While this initially surprised me, the more I thought about the way television was viewed in the 1990s in mine and my friend’s households, the more I could understand this gender bias. The television was often on but not necessarily playing anything desirable. In addition, whether it was a game show at lunch, the news at 5 or a re-run of Full House at 6, there was little choice in what to watch, perhaps making this specific use of television as an escape more difficult. It’s likely that the men polled in this study were sitting down to watch a specific program at a specific time, which prompted this feeling of escape, while women in this study may have just had the tv on throughout the day, never playing anything that they specifically wanted to watch.
In a way, this discrepancy and gender bias may not only have to do with the “defined” gender roles in 1987, but the ability we now have to follow shows and watch a show whenever and wherever we like. The ability to first record shows, then DVR, then Netflix and other streaming has made television easier to follow. Shows made 30 years ago didn’t expect the viewer to be able to watch them over and over, noticing plot holes or inconsistencies (e.g. the birthdays on Friends are constantly moving all over the year in order to accommodate whatever story is being told). As a result, shows created to “binge” like Jane the Virgin, or complicated shows, like Westworld or Lost, where you’re analyzing every twist were not what viewers were watching in 1987. These also happen to be the shows people often use as an “escape” now.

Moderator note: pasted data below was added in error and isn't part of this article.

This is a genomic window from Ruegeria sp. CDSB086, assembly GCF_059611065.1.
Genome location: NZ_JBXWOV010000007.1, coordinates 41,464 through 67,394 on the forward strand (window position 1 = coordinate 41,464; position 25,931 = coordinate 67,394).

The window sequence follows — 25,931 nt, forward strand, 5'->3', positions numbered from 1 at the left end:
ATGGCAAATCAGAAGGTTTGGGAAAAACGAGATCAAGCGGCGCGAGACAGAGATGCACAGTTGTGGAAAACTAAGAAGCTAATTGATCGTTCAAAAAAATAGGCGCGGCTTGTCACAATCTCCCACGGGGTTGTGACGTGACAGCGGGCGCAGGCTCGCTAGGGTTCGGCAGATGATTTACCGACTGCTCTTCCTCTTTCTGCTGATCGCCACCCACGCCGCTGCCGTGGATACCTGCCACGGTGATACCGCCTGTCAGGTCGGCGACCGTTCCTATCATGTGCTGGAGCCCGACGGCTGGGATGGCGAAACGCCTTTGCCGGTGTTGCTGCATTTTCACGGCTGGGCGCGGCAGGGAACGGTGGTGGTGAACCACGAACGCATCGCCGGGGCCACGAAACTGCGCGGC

Ultimately, a preference for television or film as an escape is personal and up to each individual. Whatever genre best allows you to escape without being absorbed back into real life problems is probably the best for you, whether you want to relax after a long day, hang out with friends, or just veg-out and distract yourself from the world. It seems clear that the use of television and film as an escape is becoming more rampant with the increased availability and convenience of media, however we have to remind ourselves to not get too absorbed in these fantastical worlds and escape back into the real world every now and then. The world may sometimes be a scary place, but it’ll be a lot scarier if we don’t experience it, and work to make it a place we need to escape from a little less.
Henning, Bernd, and Peter Vorderer. 2001. “Psychological escapism: Predicting the amount of television viewing by need for cognition.” Journal of Communication 51.1: 100-120.
Hirschman, Elizabeth C. 1987. “Consumer preferences in literature, motion pictures, and television programs.” Empirical Studies of the Arts 5.1: 31-46.